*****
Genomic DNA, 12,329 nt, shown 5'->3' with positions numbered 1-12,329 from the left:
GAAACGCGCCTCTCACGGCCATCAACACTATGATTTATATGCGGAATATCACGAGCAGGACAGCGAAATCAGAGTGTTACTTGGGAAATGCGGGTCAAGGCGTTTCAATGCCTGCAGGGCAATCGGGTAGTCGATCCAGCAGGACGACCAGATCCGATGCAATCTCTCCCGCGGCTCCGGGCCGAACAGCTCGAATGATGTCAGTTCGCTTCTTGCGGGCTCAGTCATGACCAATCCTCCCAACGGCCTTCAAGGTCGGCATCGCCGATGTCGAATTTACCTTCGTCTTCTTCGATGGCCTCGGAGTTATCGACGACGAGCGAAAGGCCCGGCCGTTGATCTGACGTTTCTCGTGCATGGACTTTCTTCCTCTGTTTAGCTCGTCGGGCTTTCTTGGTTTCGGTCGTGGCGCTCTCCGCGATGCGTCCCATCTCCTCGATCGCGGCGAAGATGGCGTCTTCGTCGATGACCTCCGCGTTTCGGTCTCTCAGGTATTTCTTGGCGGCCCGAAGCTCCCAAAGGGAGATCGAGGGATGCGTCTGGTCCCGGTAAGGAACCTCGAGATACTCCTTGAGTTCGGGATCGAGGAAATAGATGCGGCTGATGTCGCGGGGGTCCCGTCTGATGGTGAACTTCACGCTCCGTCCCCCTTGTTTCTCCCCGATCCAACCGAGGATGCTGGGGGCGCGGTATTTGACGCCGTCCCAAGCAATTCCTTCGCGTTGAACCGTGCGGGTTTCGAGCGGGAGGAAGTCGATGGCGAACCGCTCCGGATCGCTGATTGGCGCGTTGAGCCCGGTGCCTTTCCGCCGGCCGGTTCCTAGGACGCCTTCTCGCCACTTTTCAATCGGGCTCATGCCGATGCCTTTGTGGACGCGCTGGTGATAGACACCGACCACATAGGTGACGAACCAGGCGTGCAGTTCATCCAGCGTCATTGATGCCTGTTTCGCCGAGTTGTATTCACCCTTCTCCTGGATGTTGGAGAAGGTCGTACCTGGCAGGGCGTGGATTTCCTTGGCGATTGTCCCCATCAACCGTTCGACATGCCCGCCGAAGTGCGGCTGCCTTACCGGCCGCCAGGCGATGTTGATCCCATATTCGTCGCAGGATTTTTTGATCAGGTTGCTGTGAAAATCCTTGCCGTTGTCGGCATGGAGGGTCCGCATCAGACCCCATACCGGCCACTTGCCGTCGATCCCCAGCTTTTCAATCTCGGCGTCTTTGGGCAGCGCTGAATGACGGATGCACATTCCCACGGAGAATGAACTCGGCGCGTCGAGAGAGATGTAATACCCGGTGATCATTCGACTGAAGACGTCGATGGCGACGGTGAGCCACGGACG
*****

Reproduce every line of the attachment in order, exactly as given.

Genomic DNA, 12,329 nt, shown 5'->3' with positions numbered 1-12,329 from the left:
GAAACGCGCCTCTCACGGCCATCAACACTATGATTTATATGCGGAATATCACGAGCAGGACAGCGAAATCAGAGTGTTACTTGGGAAATGCGGGTCAAGGCGTTTCAATGCCTGCAGGGCAATCGGGTAGTCGATCCAGCAGGACGACCAGATCCGATGCAATCTCTCCCGCGGCTCCGGGCCGAACAGCTCGAATGATGTCAGTTCGCTTCTTGCGGGCTCAGTCATGACCAATCCTCCCAACGGCCTTCAAGGTCGGCATCGCCGATGTCGAATTTACCTTCGTCTTCTTCGATGGCCTCGGAGTTATCGACGACGAGCGAAAGGCCCGGCCGTTGATCTGACGTTTCTCGTGCATGGACTTTCTTCCTCTGTTTAGCTCGTCGGGCTTTCTTGGTTTCGGTCGTGGCGCTCTCCGCGATGCGTCCCATCTCCTCGATCGCGGCGAAGATGGCGTCTTCGTCGATGACCTCCGCGTTTCGGTCTCTCAGGTATTTCTTGGCGGCCCGAAGCTCCCAAAGGGAGATCGAGGGATGCGTCTGGTCCCGGTAAGGAACCTCGAGATACTCCTTGAGTTCGGGATCGAGGAAATAGATGCGGCTGATGTCGCGGGGGTCCCGTCTGATGGTGAACTTCACGCTCCGTCCCCCTTGTTTCTCCCCGATCCAACCGAGGATGCTGGGGGCGCGGTATTTGACGCCGTCCCAAGCAATTCCTTCGCGTTGAACCGTGCGGGTTTCGAGCGGGAGGAAGTCGATGGCGAACCGCTCCGGATCGCTGATTGGCGCGTTGAGCCCGGTGCCTTTCCGCCGGCCGGTTCCTAGGACGCCTTCTCGCCACTTTTCAATCGGGCTCATGCCGATGCCTTTGTGGACGCGCTGGTGATAGACACCGACCACATAGGTGACGAACCAGGCGTGCAGTTCATCCAGCGTCATTGATGCCTGTTTCGCCGAGTTGTATTCACCCTTCTCCTGGATGTTGGAGAAGGTCGTACCTGGCAGGGCGTGGATTTCCTTGGCGATTGTCCCCATCAACCGTTCGACATGCCCGCCGAAGTGCGGCTGCCTTACCGGCCGCCAGGCGATGTTGATCCCATATTCGTCGCAGGATTTTTTGATCAGGTTGCTGTGAAAATCCTTGCCGTTGTCGGCATGGAGGGTCCGCATCAGACCCCATACCGGCCACTTGCCGTCGATCCCCAGCTTTTCAATCTCGGCGTCTTTGGGCAGCGCTGAATGACGGATGCACATTCCCACGGAGAATGAACTCGGCGCGTCGAGAGAGATGTAATACCCGGTGATCATTCGACTGAAGACGTCGATGGCGACGGTGAGCCACGGACG